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Gamanam movie review: Director Sujana Raos anthology of stories, framed against Hyderabad floods, is earnest even if not completely absorbing – The Hindu

Do you remember the line “water, water, everywhere, not a drop to drink” from “the ancient mariner’s rhyme” by samuel taylor coleridge? when the city is hit by the monsoon and the low-lying neighborhoods are flooded every year, the line assumes more relevance. in a passing scene in the telugu film gamanam by debut writer/director sujana rao, an elderly woman from a slum wonders why water canals are invaded and turned into skyscrapers, leaving no room for rainwater to drain . It’s neither one of the best scenes in the movie nor does the question seem that forceful, but the relevance is hard to miss.

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sujana rao presents three stories spanning age groups and social segments in hyderabad and showing what the flood can mean to different people. water is the ever-present additional character. At first, we see women in a poor neighborhood lining up near a tanker truck to get their daily quota of water. Elsewhere, a young rag picker accidentally finds a bottle of mineral water and hoards it. then the life-giving water threatens to consume some characters, while causing the others to reassess their priorities and break out of their preconceived notions. Deftly tying the stories together is ilaiyaraaja’s background music, poignantly filling scenes with joy, shock, or indicating imminent threat, in a way only he can. there are scenes in which almost nothing is spoken; the words become redundant when the music does the action.

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kamala (shriya saran) is a hearing-impaired mother of a baby in a slum, trying to make ends meet while waiting for her husband to return from dubai. set to pathos, it is a story that can be used to emotionally manipulate viewers into feeling sorry for the woman. however, the story moves forward to show how kamala draws on her innate strength to fight for survival. Shriya performs Kamala with conviction, relishing the opportunity to deliver a moving performance. the scene where she reacts to different sounds and then her son’s giggles can bring tears to your eyes and leave you with a smile.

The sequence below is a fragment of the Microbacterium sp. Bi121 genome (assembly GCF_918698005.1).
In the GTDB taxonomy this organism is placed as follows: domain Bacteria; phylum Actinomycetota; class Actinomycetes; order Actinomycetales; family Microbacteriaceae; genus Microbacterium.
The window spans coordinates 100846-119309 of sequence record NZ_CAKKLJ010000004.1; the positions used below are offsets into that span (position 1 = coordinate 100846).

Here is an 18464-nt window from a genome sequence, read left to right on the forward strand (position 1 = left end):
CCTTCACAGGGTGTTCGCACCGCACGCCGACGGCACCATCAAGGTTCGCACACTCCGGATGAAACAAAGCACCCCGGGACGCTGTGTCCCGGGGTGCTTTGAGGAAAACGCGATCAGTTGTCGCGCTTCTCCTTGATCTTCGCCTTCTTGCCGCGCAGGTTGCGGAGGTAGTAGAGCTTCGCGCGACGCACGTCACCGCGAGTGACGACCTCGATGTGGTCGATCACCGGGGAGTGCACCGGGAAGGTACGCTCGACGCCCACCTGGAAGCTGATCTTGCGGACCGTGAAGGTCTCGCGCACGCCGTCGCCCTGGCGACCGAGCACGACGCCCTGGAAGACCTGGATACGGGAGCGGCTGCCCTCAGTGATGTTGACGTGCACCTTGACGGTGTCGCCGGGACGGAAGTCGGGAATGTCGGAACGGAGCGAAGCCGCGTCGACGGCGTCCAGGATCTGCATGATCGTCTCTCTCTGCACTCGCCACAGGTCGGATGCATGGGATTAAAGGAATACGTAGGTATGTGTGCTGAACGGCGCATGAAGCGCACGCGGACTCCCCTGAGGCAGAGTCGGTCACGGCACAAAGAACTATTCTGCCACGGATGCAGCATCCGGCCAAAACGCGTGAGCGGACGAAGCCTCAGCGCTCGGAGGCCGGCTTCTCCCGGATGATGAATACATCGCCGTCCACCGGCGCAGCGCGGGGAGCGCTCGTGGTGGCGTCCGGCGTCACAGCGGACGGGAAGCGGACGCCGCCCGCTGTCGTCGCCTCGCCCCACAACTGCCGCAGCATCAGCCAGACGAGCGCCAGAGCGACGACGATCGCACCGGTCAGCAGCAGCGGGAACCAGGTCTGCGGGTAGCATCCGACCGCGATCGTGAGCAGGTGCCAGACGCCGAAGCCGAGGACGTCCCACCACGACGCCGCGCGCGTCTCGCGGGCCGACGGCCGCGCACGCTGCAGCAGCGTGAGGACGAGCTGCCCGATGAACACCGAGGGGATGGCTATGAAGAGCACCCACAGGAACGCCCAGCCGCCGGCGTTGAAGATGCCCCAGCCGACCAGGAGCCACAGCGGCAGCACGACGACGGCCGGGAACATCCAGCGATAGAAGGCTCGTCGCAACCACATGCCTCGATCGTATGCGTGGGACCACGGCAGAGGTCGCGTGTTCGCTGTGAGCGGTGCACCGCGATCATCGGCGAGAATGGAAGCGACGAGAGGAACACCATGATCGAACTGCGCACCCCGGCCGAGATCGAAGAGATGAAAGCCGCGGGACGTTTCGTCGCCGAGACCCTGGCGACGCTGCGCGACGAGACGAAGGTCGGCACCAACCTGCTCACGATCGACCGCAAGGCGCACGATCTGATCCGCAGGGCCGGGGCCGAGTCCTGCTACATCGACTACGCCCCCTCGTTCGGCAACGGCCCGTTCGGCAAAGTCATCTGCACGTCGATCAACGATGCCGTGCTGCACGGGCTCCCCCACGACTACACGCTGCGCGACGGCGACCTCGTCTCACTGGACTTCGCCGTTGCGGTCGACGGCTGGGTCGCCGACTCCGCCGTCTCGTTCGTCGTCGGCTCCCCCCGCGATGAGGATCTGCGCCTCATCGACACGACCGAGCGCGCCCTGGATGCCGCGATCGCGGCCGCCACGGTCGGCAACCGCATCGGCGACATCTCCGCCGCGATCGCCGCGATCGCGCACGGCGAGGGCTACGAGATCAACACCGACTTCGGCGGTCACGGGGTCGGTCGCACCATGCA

Parallel to this is the story of love and the aspirations of young people. Ali (Shiva Kandukuri) is a cricketer who aspires to be in the Indian team. His humble family background, in contrast to that of his beloved Zara (Priyanka Jawalkar), could have been a normal story of a poor boy and a rich girl. what makes this story interesting is the added layer of ideals his grandparents live by and in turn expect him to follow. charu hasan plays the grandfather with warmth and assertiveness. there is a scene of him cooking for his grandson and pushing his wife away from the kitchen. the movie shines at times like these. The conflict scene between Zara’s father (Sanjay Swaroop) and Ali’s family could have been handled better. its clumsy start is somewhat saved by the performance of charu hasan.

The third story is about two street kids who are rag pickers; nameless people in the flourishing metropolis. again, this could have been a cloying, tear-jerking story, but it is told with warmth. there are enough scenes to portray their innate helplessness, in contrast to children growing up in sheltered homes. the story depicts how these guys, instead of wallowing in self-pity, try to make things work. the casting works to the benefit of the film, with the child actors putting on effective performances.

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shiva kandukuri and priyanka jawalkar also make their presence felt seriously. nithya menen appears in a cameo at a crucial moment. one of the big disappointments, however, is how a great actor like suhas is wasted in the role of a friend. after the color photo and the family drama, he feels like a crime to waste it.

When the deluge strikes, characters are pushed over the edge and forced to hit well beyond their weight. the stories become predictable and emotional. signs planted much earlier are an indication of things to come. the clay ganeshas in the case of street children and from the beginning, all claiming that he will be written about in the newspapers, for example. smarter writing might have circumvented predictability.

gamanam doesn’t live up to its potential as an absorbing survival drama. but despite the predictable rough edges and pitfalls, it stands its ground and tells stories with conviction, and marks the arrival of yet another new director who isn’t afraid to go against the mainstream Telugu film tropes.

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